They puffed up beautifully in the oven, like popovers, but fell completely before I could get them out of the pan. I sprinkled them with a little granulated sugar. If I’d been really authentic I would gave ground it up in my mortar, since “powder sugar” was sugar that was ground fine. Modern powdered sugar isn’t the same and usually has cornstarch added.

Despite being nicely browned and crispy on top and bottom, they were quite custardy in the middle. And very delicious. I’m not sure how well they keep, because they were gone before they even had a chance to cool.


Spritzen
1 egg
1/4 cup flour
1 cup light cream or milk
4 Tablespoons butter, melted
pinch of salt
1/4 teaspoon nutmeg

Beat egg very well and stir in flour. Mix in liquid ingredients and then seasonings. Pour batter into greased muffin tins, about 1/2 full. Bake at 400F until puffed and brown, 15-20 minutes. Immediately sprinkle with sugar and remove from tin. Serve hot.

Makes about 8.

M2

Published in: on 5 October 2016 at 3:54 pm  Leave a Comment  
Tags: ,

In the Kitchen: Peach Ice Water (1885)

Dear Constant Reader,

It’s starting to cool off a bit, but we had some terribly muggy days this summer. I recommend this delightful Victorian ice recipe to counteract such misery. It’s made with (no surprise from the name) water rather than a cream base. I think it’s more refreshing than ice cream on a really hot & humid day.

From The Book of Ices by Agnes Marshall (1885):

Peach Ice Water
Peel 6 good peaches, and crack the stones, and remove the kernels, which must be pounded; put in a stewpan with 1 pint of water, 4 ounces of sugar, and juice of 1 lemon, cook the fruit for 15 minutes, then tammy, and add a wineglassful of noyeau and 1 glass of orange flower water, a little carmine. Freeze.

Untitled

I assumed that Victorian peaches were smaller than modern ones and halved the amount. This turned out to make the right amount for my ice cream freezer, so hurrah for me. It was a bit of a challenge to acquire peaches in the first place as the crop in the northeast this year suffered badly from our weird winter and the farmers’ markets have been lacking.

The ground peach kernels are used to give the ice an almond flavor. Rather than playing games with cyanide (this small an amount is probably safe, but still…), I used a splash of almond extract instead.

I know the picture shows a fake plastic lemon, but that’s because I took it after the fact and I had used my stock of fresh lemons. Someday I’ll remember to take the ingredient picture first.

A tammy is a fine hair sieve that you would rub the cooked peaches through. Because I don’t have servants, I used an immersion blender and resigned myself to a less than perfectly silky smooth puree.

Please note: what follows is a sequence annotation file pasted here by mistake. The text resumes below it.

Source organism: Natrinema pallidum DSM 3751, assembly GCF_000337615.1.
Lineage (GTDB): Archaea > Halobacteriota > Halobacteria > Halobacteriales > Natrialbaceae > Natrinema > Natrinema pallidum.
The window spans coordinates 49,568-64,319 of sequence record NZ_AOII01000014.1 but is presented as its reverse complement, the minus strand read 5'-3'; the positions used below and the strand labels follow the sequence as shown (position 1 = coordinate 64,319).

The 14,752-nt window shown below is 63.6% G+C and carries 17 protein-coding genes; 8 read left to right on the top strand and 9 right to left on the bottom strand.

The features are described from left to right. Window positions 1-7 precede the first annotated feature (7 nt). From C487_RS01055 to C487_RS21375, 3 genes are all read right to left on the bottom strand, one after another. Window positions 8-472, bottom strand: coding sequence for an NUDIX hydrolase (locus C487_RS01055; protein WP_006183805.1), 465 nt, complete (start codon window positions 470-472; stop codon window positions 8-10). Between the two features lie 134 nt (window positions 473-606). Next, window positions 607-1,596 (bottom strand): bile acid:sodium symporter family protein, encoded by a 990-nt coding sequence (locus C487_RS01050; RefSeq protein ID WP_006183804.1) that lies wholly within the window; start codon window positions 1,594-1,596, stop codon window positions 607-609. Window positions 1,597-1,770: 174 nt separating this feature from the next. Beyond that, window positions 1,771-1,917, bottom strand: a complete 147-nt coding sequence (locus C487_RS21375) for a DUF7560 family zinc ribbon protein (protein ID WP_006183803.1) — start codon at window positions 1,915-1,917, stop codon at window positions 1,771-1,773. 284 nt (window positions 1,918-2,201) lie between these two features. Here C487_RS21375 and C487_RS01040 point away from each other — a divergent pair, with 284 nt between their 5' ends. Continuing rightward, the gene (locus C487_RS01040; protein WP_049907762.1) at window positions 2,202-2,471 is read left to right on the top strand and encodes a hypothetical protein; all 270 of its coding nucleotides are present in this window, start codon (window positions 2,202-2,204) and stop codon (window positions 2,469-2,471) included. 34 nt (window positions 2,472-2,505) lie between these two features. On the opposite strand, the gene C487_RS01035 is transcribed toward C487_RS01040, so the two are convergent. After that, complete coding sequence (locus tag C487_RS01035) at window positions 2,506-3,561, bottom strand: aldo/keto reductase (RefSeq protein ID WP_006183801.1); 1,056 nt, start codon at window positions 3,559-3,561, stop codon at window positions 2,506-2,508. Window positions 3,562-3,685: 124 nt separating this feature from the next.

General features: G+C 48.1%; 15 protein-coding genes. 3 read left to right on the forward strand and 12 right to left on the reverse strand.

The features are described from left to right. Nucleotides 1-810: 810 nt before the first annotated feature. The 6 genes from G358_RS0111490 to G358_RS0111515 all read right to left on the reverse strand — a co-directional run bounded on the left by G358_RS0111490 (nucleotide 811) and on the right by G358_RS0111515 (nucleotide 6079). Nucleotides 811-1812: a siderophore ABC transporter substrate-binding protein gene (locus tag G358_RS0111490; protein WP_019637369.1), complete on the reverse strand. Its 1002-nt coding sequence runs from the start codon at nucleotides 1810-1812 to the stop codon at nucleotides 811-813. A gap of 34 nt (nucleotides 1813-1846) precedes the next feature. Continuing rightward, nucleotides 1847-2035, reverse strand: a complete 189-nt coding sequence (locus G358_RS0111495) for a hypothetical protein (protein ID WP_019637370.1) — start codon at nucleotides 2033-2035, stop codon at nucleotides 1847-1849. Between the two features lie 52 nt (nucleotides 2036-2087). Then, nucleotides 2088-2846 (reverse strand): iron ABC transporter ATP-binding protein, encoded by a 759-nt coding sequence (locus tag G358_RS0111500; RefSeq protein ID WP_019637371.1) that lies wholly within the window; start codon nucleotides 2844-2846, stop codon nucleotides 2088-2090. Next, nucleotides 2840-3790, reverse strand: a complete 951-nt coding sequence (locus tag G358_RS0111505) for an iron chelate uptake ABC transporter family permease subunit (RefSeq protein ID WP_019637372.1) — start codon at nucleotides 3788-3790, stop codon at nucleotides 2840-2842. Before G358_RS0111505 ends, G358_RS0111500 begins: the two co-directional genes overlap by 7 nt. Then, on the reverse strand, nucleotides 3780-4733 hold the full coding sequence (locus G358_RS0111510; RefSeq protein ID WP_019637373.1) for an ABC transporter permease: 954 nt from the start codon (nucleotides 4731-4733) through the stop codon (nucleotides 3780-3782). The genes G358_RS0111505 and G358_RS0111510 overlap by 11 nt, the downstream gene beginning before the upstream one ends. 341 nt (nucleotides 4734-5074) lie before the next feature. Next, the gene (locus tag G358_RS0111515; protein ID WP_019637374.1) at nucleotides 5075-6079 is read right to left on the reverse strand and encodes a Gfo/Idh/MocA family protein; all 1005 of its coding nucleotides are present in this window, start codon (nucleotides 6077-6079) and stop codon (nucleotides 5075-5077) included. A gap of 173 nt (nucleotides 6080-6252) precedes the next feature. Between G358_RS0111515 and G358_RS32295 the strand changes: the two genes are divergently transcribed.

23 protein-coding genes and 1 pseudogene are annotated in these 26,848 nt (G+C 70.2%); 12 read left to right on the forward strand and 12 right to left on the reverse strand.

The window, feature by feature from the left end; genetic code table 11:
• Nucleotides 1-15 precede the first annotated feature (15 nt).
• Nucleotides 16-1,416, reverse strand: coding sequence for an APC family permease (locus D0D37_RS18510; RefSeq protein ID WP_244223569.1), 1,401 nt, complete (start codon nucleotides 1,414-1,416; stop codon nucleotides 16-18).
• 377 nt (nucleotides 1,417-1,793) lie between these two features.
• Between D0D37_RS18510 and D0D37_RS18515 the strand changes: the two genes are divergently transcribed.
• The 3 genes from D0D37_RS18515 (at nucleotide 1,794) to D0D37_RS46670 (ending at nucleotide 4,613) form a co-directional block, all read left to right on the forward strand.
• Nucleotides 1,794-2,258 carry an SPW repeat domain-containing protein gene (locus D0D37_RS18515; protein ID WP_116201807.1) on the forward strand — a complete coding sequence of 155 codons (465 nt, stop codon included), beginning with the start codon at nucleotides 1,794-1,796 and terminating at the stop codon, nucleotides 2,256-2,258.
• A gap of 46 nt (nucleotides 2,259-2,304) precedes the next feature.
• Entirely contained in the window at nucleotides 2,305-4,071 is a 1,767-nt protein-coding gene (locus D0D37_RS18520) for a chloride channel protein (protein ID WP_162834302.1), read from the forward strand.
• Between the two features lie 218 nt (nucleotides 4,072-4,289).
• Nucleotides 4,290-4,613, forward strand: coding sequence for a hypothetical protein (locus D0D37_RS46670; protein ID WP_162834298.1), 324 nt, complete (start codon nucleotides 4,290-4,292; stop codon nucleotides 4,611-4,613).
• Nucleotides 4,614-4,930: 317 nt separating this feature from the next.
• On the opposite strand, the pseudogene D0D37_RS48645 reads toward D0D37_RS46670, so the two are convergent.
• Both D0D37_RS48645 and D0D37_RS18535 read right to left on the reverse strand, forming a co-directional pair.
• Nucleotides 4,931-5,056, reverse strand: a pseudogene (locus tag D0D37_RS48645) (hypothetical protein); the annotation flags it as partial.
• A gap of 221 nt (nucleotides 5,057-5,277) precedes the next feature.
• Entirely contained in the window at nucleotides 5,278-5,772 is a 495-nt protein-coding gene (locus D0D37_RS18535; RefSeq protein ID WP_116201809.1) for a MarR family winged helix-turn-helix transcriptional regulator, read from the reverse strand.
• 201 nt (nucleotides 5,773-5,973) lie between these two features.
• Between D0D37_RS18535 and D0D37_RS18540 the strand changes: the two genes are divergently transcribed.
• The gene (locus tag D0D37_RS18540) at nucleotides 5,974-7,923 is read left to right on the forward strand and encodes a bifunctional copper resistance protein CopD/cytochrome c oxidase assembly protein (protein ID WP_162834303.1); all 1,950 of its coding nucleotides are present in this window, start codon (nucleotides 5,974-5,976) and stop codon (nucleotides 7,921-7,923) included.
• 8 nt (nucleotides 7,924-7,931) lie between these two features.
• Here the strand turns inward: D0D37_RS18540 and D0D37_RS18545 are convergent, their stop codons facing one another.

My research showed that a Victorian wineglass measure was about 2 fluid ounces. Noyeau is a almond-flavored liqueur; I used amaretto. Orange flower water, like its cousin rose water, is very potent. I recommend using very little.

Carmine is a red food coloring made from cochineal, an insect. I actually have some cochineal in its raw form, but that seemed excessively authentic. I considered adding a little red food coloring, but I was out (blue and green coloring, yes, but no red or yellow. Why?). Besides, the puree had a lovely peachy color in its natural state.

If you don’t have an ice cream freezer, there are ways to fake one. Or you can treat this like a granita and freeze for a couple of hours in a shallow pan, stirring every half hour to break up the ice crystals.

Peach Ice

Peach Ice Water
1 lb. peaches
2 cups water
1/2 heaping cup sugar
Juice of 1 lemon
1/2 teaspoon almond extract
1/4 cup amaretto
1 teaspoon orange flower water
A few drops of red food coloring (optional)

To peel the peaches, dunk them into boiling water for a few seconds and then into ice water. The skins will come right off. Halve the peaches and take out the pits.

Cook the peaches with the water, sugar, and lemon juice for 15 minutes. Remove from the heat and puree.

Add almond extract, amaretto, and orange flower water. Let cool completely.

Pour into ice cream freezer and follow the instructions.

M2

Published in: on 24 August 2016 at 12:04 pm  Leave a Comment  
Tags: , , ,

In the Kitchen: Jumbles (1597)

Dear Constant Reader,

In the previous historic recipe, I mentioned jumbles, a kind of Elizabethan cookie. Some think the name comes from the Latin word for “twin”, gemellus, which hints that they were shaped with two loops. Here’s how you make them.

From The second part of the good hus-wiues iewell by Thomas Dawson (1597).

To make Iombils a hundred
Take twenty Egges and put them in a pot, both the yolks & the white, beat them wel, then take a pound of beaten suger and put to them, and stirre them wel together, then put to it a quarter of a peck of flower, and make a hard paste thereof; and then with Aniseede moulde it well, and make it in little rowles, beeing long, and tye them in knots, and wet the ends in Rosewater, then put them in a pan of seething water, but euen in one waum, then take them out with a Skimmer and lay them in a cloth to drie, this being doon, lay them in a tart panne, the bottom beeing oyled, then put them into a temperat Ouen for one howre, turning them often in the Ouen.